Next Year in Jerusalem – Gabrielle Harbowy
One of the side effects of these guest blogs is that I’m constantly thinking, “Ooh, I want to read that!” as people mention stories and books in the essays and comments. I’m going to try to put together a reading list based on the conversations around each essay, though it may take me a few weeks to pull that together after all of these have been posted.
For now, please welcome Gabrielle Harbowy to the blog, talking about what it was like growing up Jewish, and representation and stereotyping in the genre.
Jewish children are raised with an unusually sophisticated burden: complicity in the Santa Claus lie. “No, he’s not real,” my mother explained when I was eight, “but it’s important to Christian kids to believe that he is, so it’s our responsibility to respect that and play along.”
“But we’re lying to them!”
“I know. But they want us to. Their parents would be mad if you told them, and then they might not let you play with them anymore.”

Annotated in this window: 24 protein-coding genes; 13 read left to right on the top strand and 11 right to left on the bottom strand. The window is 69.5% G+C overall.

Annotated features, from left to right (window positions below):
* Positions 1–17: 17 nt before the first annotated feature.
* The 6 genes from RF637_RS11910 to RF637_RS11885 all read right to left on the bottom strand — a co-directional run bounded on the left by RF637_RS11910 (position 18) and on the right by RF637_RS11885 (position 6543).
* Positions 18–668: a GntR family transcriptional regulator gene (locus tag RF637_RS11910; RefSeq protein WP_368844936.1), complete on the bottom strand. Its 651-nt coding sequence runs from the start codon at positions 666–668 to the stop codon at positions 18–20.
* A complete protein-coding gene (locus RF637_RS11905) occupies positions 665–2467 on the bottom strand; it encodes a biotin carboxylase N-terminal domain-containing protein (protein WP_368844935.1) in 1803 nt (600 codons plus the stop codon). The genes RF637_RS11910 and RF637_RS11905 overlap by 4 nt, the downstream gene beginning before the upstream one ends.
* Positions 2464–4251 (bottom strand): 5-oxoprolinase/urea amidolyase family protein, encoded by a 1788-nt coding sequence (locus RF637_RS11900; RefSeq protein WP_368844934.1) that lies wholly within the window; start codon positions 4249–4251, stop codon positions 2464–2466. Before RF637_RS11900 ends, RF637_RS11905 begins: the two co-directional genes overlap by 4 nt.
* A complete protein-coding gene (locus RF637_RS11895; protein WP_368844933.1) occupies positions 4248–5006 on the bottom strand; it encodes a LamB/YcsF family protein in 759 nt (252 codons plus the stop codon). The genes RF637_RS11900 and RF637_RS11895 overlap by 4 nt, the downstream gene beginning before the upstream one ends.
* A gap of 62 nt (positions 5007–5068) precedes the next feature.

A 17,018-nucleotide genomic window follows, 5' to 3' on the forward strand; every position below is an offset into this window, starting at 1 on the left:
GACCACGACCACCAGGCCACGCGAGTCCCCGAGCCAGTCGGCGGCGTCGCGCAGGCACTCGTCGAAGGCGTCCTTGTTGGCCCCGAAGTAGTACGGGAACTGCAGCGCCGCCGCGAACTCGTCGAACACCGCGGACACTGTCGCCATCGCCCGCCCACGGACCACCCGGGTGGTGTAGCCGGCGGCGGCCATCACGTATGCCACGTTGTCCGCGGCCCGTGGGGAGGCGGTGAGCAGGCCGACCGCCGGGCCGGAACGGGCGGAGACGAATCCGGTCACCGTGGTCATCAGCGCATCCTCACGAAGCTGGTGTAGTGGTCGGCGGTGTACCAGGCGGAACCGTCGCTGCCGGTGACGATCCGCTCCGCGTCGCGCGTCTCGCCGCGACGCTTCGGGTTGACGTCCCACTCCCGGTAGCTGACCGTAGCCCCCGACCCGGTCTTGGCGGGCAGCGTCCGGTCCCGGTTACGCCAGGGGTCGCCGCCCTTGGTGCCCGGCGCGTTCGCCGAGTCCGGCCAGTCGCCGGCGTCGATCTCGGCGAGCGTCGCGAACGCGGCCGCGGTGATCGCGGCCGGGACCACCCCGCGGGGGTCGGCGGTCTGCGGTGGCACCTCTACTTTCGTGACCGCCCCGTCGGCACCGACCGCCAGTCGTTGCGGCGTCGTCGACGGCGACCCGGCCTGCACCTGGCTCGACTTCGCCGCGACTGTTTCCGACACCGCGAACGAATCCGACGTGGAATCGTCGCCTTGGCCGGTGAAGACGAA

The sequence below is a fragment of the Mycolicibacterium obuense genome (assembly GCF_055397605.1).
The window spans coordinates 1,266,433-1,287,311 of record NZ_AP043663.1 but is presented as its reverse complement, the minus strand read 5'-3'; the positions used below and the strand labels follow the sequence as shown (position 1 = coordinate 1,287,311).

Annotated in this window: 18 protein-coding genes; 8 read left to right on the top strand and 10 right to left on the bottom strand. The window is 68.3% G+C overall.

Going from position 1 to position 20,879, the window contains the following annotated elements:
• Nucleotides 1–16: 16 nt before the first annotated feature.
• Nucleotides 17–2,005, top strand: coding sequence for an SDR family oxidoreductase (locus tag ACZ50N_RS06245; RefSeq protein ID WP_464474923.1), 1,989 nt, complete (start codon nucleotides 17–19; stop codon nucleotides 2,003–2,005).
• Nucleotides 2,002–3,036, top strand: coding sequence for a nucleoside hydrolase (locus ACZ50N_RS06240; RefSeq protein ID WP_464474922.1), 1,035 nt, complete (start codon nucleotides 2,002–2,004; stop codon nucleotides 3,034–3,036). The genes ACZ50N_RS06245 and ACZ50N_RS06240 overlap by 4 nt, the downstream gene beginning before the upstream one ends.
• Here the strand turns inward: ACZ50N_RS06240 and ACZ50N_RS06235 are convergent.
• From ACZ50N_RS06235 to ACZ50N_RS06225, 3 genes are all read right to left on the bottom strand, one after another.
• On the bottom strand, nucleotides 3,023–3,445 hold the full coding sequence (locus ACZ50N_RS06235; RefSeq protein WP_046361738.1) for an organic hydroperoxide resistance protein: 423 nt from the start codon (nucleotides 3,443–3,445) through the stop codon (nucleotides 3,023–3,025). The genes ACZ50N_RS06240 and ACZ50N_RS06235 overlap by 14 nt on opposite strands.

Christmas is everything. It’s the most anticipated event of the year. Unless you’re a Jewish kid, in which case it’s a treat dangled out of reach. A game everyone gets to play…except you.
Sure, there might be one silver and blue star among all the red and green. As a child, I was told that I was supposed to be grateful for, and contented by, that. Yet, Christian decorations appeared all over my life without my consent: on my radio; on the front door of my school or my apartment building, as if they represented everyone inside. To dissent, to say that I didn’t want my space representing a belief I didn’t share, was to incite backlash.
Jewish children learn early not to rock the boat. If someone wishes you a merry Christmas, it is proper to thank them and improper to correct them.